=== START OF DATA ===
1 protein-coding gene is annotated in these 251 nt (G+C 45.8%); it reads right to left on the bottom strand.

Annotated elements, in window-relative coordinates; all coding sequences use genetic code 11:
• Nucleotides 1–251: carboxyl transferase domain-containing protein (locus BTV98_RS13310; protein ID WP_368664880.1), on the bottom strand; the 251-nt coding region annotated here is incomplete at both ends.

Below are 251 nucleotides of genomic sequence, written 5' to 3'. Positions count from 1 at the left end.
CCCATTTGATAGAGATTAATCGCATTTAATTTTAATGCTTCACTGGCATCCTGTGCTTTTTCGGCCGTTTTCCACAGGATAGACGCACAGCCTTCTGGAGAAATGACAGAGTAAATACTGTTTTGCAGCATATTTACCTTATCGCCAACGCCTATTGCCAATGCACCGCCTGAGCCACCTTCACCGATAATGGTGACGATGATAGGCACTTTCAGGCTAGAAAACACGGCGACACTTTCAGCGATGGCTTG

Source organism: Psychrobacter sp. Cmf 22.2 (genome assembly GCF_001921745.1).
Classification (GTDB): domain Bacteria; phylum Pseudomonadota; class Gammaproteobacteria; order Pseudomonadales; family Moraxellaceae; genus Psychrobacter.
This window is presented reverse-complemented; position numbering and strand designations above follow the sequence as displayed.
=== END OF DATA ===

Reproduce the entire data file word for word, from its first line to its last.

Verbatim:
1 protein-coding gene is annotated in these 251 nt (G+C 45.8%); it reads right to left on the bottom strand.

Annotated elements, in window-relative coordinates; all coding sequences use genetic code 11:
• Nucleotides 1–251: carboxyl transferase domain-containing protein (locus BTV98_RS13310; protein ID WP_368664880.1), on the bottom strand; the 251-nt coding region annotated here is incomplete at both ends.

Below are 251 nucleotides of genomic sequence, written 5' to 3'. Positions count from 1 at the left end.
CCCATTTGATAGAGATTAATCGCATTTAATTTTAATGCTTCACTGGCATCCTGTGCTTTTTCGGCCGTTTTCCACAGGATAGACGCACAGCCTTCTGGAGAAATGACAGAGTAAATACTGTTTTGCAGCATATTTACCTTATCGCCAACGCCTATTGCCAATGCACCGCCTGAGCCACCTTCACCGATAATGGTGACGATGATAGGCACTTTCAGGCTAGAAAACACGGCGACACTTTCAGCGATGGCTTG

Source organism: Psychrobacter sp. Cmf 22.2 (genome assembly GCF_001921745.1).
Classification (GTDB): domain Bacteria; phylum Pseudomonadota; class Gammaproteobacteria; order Pseudomonadales; family Moraxellaceae; genus Psychrobacter.
This window is presented reverse-complemented; position numbering and strand designations above follow the sequence as displayed.